|Building Style||Single Building|
|Location||New Westminster, BC|
|Peak Patient Population||1,400 in 1959|
Woodlands institution opened in New Westminster on May 17, 1878 as the Provincial Asylum for the Insane, later re-named the Provincial Hospital for the Insane. In 1950 it was renamed Woodlands School and in 1974 the name was changed again - to Woodlands. Although the asylum was originally presented as a modern approach to treating “lunatics” and the “feebleminded, it was soon criticized as gloomy and unfit for its purpose of caring for people today referred to as having psychiatric disabilities and intellectual disabilities.
The philosophies of care and treatment changed over the decades, from custodial care and confinement to hospital or medical care to education and development. In the 1920’s, authorities decided that the Woodlands site would serve only people with intellectual disabilities, and other residents were moved to Essondale. While there were many exemplary staff at Woodlands and notable efforts - as early as 1885 - to ensure appropriate treatment of residents, inquiries and investigations into conditions, treatment and mistreatment of residents occurred in virtually every decade of Woodlands’ existence.
Abuse and overcrowding were problems throughout its history. The 1940s saw a significant increase in staff training and the focus of the institution shifted to education in the 1950s. By the late 1950's there were approximately 1400 people living at Woodlands. Due largely to the advocacy efforts of families, in 1981 the provincial government announced plans to close Woodlands.
Community placements were planned and implemented over the next 15 years. Woodlands finally closed in 1996, marking the culmination of a long struggle to end large institutions in British Columbia. It was B.C.'s main facility for people with mental disabilities until it was closed in 1996. In July of 2008, most of the remaining original building was destroyed by a 4 alarm fire. The property has been sold to private developers who are building condominiums at various locations on the site.
- May 17, 1878: Opens as the Provincial Asylum for the Insane.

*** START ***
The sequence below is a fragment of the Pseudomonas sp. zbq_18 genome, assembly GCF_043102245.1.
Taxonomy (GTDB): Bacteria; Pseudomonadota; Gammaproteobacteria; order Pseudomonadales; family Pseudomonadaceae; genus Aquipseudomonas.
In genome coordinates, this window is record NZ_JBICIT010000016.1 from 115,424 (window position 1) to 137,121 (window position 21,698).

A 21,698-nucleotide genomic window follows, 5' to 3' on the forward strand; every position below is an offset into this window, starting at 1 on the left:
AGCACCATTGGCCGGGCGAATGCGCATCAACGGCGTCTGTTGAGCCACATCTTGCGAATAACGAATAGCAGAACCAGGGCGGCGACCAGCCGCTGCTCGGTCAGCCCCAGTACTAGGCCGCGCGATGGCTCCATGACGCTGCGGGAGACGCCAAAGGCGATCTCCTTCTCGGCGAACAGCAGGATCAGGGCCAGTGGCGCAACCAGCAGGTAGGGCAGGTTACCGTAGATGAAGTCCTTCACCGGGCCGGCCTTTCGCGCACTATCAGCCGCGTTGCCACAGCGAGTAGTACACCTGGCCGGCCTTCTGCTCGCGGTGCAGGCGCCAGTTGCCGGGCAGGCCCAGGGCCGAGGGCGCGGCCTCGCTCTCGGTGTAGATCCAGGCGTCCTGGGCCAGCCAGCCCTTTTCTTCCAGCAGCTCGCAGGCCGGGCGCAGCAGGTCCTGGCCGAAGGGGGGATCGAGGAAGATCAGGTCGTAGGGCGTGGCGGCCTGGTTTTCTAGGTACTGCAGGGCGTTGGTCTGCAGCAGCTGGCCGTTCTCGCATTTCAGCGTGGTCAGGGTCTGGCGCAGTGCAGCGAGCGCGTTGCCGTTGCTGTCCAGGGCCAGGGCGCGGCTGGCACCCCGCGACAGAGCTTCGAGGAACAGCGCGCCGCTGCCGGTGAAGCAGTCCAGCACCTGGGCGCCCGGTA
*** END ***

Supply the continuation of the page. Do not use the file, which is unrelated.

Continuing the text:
- 1900: Woodlands, now called the Public Hospital for the Insane, has a capacity of 310 patients.
- 1930s: Emphasis changes to the housing of people with developmental disabilities, and training and education become factors.
- 1950: Its name is changed to Woodlands School.
- 1959: Woodlands' resident population peaks at about 1,400.
- 1970s: Woodlands houses about 800 residents, 75 per cent of them described as severely or profoundly retarded. It has about 1,200 staff, including nurses, housekeepers, dietary staff, social workers, psychiatrists and physicians, and vocational instructors.
- 1980s and '90s: Woodlands residents are gradually de-institutionalized and placed in community settings. By January 1996, only 70 residents remain, and later that year it becomes the last institution of its kind in B.C. to be closed permanently.
Source: B.C. ministry of children and family development.
Attached to Woodlands was a cemetery where over 3,300 former residents of Woodlands were buried. When the construction of Queen's Park Hospital began in 1977 beside the Woodlands property, the cemetery was closed and made into a park. At that time over 1,800 grave markers were removed and all but a few hundred were "recycled" or disposed of. Some were used to make a barbeque patio on the Woodlands site for the use of staff. Others went off site for use at construction sites, and others were used to build retaining walls for the creek flowing through the Woodlands property.
In 1999, the BC Self Advocacy Foundation and the BC Association for Community Living, with the support of the provincial government, began planning the Woodlands Memorial Garden. The garden was designed by Erik Lees and Associates, who received a partnership award from BCACL for their dedicated and creative work on the garden. The memorial garden design includes three key elements. A memorial sculpture called the "Window Too High" references the experience of institution residents who could not see out of the high barred windows.
A reflective pond uses a pattern of stones under water that echoes the pattern of burials in the cemetery. And finally, the names of all those buried in the cemetery were restored to memorial walls placed in groups along a pathway that circles the cemetery site. Each memorial wall has an inset into it grave markers that have been salvaged, along with plaques engraved with names of those whose stones were not recovered.